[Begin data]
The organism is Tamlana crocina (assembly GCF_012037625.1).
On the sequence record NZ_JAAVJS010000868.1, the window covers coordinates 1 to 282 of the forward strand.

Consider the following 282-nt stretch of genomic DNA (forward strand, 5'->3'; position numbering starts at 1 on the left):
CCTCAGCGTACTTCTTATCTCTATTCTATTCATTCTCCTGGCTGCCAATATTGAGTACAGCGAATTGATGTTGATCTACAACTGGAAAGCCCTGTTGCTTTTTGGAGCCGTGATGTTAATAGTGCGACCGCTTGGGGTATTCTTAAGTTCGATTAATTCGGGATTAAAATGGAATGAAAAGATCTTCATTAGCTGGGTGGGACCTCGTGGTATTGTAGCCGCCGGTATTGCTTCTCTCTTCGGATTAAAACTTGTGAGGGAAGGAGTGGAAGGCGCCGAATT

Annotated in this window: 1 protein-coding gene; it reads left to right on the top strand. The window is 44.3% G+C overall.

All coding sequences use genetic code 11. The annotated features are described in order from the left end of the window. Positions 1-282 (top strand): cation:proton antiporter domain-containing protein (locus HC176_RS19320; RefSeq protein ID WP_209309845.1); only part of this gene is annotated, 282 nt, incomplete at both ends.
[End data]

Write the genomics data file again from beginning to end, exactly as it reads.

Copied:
The organism is Tamlana crocina (assembly GCF_012037625.1).
On the sequence record NZ_JAAVJS010000868.1, the window covers coordinates 1 to 282 of the forward strand.

Consider the following 282-nt stretch of genomic DNA (forward strand, 5'->3'; position numbering starts at 1 on the left):
CCTCAGCGTACTTCTTATCTCTATTCTATTCATTCTCCTGGCTGCCAATATTGAGTACAGCGAATTGATGTTGATCTACAACTGGAAAGCCCTGTTGCTTTTTGGAGCCGTGATGTTAATAGTGCGACCGCTTGGGGTATTCTTAAGTTCGATTAATTCGGGATTAAAATGGAATGAAAAGATCTTCATTAGCTGGGTGGGACCTCGTGGTATTGTAGCCGCCGGTATTGCTTCTCTCTTCGGATTAAAACTTGTGAGGGAAGGAGTGGAAGGCGCCGAATT

Annotated in this window: 1 protein-coding gene; it reads left to right on the top strand. The window is 44.3% G+C overall.

All coding sequences use genetic code 11. The annotated features are described in order from the left end of the window. Positions 1-282 (top strand): cation:proton antiporter domain-containing protein (locus HC176_RS19320; RefSeq protein ID WP_209309845.1); only part of this gene is annotated, 282 nt, incomplete at both ends.